[distressed] Michael! Where are your socks?

Sylvia Llewelyn Davies

Mrs. Emma du Maurier: Go upstairs George, now!
George Llewelyn Davies: Quit ordering me about! This isn't your home, it's *our* home! Just because Mother's needed your help recently doesn't give you the right to lord over her existence. She isn't a child anymore, and neither am I. If she wants to see uncle Jim she can see uncle Jim. There's nothing you can do about it!

You find a glimmer of happiness in this world, there's always someone who wants to destroy it.

J.M. Barrie

J.M. Barrie: Write about your family, Write about the talking Whale.
Peter Llewelyn Davies: What Whale?
J.M. Barrie: The one that is trapped in your imagination, desperate to get out.

J.M. Barrie: Listen, what would you think of loaning Emma out to the Davies' for the occasional evening? They don't actually have a cook.
Mary Ansell Barrie: I take it Mrs. Davies enjoyed the meal she had here?
J.M. Barrie: I imagine she could use an extra hand now and again, that's all.
Mary Ansell Barrie: Oh, that's very charitable of you. Perhaps we can send over some of the silver as well... and what about linen? I wouldn't be surprised if some of hers was looking a bit shabby.
J.M. Barrie: Please, Mary, stop.
Mary Ansell Barrie: Maybe she can send over some of the things we've run short on. My husband, for example. We rarely see him in this house.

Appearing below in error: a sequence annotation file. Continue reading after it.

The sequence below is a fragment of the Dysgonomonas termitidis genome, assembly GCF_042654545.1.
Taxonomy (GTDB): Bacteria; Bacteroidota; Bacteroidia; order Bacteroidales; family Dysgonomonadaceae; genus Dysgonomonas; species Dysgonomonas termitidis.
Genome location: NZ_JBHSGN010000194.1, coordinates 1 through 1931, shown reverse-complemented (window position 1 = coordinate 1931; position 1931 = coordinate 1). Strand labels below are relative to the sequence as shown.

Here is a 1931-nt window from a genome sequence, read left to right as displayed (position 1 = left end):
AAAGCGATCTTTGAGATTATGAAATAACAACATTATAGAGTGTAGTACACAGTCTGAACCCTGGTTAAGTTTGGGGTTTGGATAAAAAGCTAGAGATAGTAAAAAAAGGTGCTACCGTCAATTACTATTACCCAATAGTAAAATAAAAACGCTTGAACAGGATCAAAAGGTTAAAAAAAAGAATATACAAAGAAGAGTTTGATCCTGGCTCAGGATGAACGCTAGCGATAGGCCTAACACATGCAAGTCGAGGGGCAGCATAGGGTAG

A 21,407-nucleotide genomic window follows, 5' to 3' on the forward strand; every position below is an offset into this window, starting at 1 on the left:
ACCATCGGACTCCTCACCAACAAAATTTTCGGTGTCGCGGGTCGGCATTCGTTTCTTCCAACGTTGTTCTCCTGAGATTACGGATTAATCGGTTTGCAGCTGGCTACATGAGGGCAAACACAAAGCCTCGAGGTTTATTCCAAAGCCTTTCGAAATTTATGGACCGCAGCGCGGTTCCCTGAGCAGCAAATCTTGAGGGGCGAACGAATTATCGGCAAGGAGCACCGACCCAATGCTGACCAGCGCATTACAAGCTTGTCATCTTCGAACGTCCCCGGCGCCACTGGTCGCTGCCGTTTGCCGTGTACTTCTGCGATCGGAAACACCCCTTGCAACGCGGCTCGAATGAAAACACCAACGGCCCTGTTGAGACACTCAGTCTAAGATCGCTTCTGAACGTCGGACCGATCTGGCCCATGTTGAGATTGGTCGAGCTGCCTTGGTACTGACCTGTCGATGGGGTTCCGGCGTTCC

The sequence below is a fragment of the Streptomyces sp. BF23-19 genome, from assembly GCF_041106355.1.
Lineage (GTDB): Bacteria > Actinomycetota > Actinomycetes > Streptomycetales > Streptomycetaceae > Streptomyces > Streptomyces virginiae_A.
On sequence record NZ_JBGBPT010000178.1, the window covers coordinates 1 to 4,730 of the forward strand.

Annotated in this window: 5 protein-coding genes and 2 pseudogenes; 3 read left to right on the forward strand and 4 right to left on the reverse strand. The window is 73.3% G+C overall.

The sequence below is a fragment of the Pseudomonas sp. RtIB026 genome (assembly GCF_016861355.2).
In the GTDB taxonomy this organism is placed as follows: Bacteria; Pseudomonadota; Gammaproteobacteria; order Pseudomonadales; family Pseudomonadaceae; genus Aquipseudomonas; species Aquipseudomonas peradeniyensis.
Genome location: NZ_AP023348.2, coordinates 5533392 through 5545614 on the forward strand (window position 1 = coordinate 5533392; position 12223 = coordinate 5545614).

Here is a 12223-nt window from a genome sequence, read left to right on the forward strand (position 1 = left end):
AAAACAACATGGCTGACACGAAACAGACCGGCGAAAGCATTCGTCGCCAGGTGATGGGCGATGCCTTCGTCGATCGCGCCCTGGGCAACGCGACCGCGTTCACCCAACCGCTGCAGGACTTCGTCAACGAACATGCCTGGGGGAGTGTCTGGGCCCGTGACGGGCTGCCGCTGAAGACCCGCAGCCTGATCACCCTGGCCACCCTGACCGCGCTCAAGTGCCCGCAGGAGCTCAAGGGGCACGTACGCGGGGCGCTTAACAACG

J.M. Barrie: That hasn't seemed to bother you for some time now

J.M. Barrie: You needn't steal my journal to get to know me, Mary.
Mary Ansell Barrie: No. I suppose I could just go see the plays.

J.M. Barrie: It seems to me that Peter's trying to grow up too fast. I imagine he thinks that grown-ups don't hurt as deeply as children do when they... when they lose someone. I lost my older brother David when I was just Peter's age, and it nearly destroyed my mother.
Sylvia Llewelyn Davies: James, I'm so sorry. Your poor mother. I can't imagine losing a child.
J.M. Barrie: She didn't get out of bed for months, she wouldn't eat. I tried everything to make her happy but she only wanted David. So one day I dressed myself in David's clothing and I went to her.
Sylvia Llewelyn Davies: You must have frightened her to death.
J.M. Barrie: I think it was the first time she ever actually looked at me, and that was the end of the boy James. I used to say to myself he'd gone to Neverland.
Sylvia Llewelyn Davies: Where?
J.M. Barrie: Neverland. It's a wonderful place... I've not spoken about this before to anyone- ever.
Sylvia Llewelyn Davies: What's it like, Neverland?
J.M. Barrie: One day I'll take you there.

Hello! Thought you could escape from Captain Swarthy, eh? Off to the ship with you, then.

J.M. Barrie

Twenty-five seats, given to orphans. Perfect. Now my nightmare is complete.

Charles Frohman

[watching George react to the knowledge that his mother is seriously ill] Magnificent. The boy is gone. In the last 30 seconds... you became a grown-up.

J.M. Barrie

J.M. Barrie: What did you think?
Peter Llewelyn Davies: It's about our summer together, isn't it?
J.M. Barrie: It is.
Peter Llewelyn Davies: About all of us.
J.M. Barrie: That's right. You like it?
Peter Llewelyn Davies: It's magical. Thank you.
J.M. Barrie: No, thank you. Thank you, Peter.

Mrs. Emma du Maurier: A word with you, Mr. Barrie, before you go. We'll only be a few minutes.
Sylvia Llewelyn Davies: Boys, why don't you go and play in the garden, go on.
Michael Llewelyn Davies: Is he in trouble? Because I've been alone with Grandmother and I know what it's like.

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